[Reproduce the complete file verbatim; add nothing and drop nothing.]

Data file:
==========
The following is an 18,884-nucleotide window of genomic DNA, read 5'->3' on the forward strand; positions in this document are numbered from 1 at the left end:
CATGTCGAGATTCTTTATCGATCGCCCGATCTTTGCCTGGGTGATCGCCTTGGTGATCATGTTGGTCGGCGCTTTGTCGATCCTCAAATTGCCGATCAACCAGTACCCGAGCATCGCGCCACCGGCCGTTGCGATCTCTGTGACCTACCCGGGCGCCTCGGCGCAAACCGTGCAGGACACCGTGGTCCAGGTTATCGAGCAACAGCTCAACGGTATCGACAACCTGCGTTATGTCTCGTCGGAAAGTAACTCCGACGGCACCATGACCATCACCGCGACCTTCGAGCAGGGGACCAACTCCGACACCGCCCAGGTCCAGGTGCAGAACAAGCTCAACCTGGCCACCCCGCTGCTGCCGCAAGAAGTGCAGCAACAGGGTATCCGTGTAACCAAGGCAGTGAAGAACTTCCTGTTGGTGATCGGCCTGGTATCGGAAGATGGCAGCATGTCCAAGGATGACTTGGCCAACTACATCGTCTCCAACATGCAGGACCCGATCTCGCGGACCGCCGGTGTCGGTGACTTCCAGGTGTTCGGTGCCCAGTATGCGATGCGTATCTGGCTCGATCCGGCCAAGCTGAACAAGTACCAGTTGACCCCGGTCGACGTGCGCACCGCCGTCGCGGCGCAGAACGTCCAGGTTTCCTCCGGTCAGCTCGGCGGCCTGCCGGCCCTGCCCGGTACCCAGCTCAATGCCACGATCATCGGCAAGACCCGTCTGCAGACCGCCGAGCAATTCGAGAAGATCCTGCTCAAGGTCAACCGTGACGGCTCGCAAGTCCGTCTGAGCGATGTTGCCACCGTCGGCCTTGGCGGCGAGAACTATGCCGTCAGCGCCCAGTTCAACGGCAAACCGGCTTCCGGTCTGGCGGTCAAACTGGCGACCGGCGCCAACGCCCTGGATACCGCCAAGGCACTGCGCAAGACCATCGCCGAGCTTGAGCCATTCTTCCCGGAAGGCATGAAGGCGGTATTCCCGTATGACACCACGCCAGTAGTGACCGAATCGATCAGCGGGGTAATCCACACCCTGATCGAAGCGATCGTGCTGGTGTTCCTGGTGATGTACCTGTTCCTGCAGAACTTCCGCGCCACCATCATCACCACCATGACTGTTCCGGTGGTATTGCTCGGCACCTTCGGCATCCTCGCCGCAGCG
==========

The following is an 18,884-nucleotide window of genomic DNA, read 5'->3' on the forward strand; positions in this document are numbered from 1 at the left end:
CATGTCGAGATTCTTTATCGATCGCCCGATCTTTGCCTGGGTGATCGCCTTGGTGATCATGTTGGTCGGCGCTTTGTCGATCCTCAAATTGCCGATCAACCAGTACCCGAGCATCGCGCCACCGGCCGTTGCGATCTCTGTGACCTACCCGGGCGCCTCGGCGCAAACCGTGCAGGACACCGTGGTCCAGGTTATCGAGCAACAGCTCAACGGTATCGACAACCTGCGTTATGTCTCGTCGGAAAGTAACTCCGACGGCACCATGACCATCACCGCGACCTTCGAGCAGGGGACCAACTCCGACACCGCCCAGGTCCAGGTGCAGAACAAGCTCAACCTGGCCACCCCGCTGCTGCCGCAAGAAGTGCAGCAACAGGGTATCCGTGTAACCAAGGCAGTGAAGAACTTCCTGTTGGTGATCGGCCTGGTATCGGAAGATGGCAGCATGTCCAAGGATGACTTGGCCAACTACATCGTCTCCAACATGCAGGACCCGATCTCGCGGACCGCCGGTGTCGGTGACTTCCAGGTGTTCGGTGCCCAGTATGCGATGCGTATCTGGCTCGATCCGGCCAAGCTGAACAAGTACCAGTTGACCCCGGTCGACGTGCGCACCGCCGTCGCGGCGCAGAACGTCCAGGTTTCCTCCGGTCAGCTCGGCGGCCTGCCGGCCCTGCCCGGTACCCAGCTCAATGCCACGATCATCGGCAAGACCCGTCTGCAGACCGCCGAGCAATTCGAGAAGATCCTGCTCAAGGTCAACCGTGACGGCTCGCAAGTCCGTCTGAGCGATGTTGCCACCGTCGGCCTTGGCGGCGAGAACTATGCCGTCAGCGCCCAGTTCAACGGCAAACCGGCTTCCGGTCTGGCGGTCAAACTGGCGACCGGCGCCAACGCCCTGGATACCGCCAAGGCACTGCGCAAGACCATCGCCGAGCTTGAGCCATTCTTCCCGGAAGGCATGAAGGCGGTATTCCCGTATGACACCACGCCAGTAGTGACCGAATCGATCAGCGGGGTAATCCACACCCTGATCGAAGCGATCGTGCTGGTGTTCCTGGTGATGTACCTGTTCCTGCAGAACTTCCGCGCCACCATCATCACCACCATGACTGTTCCGGTGGTATTGCTCGGCACCTTCGGCATCCTCGCCGCAGCG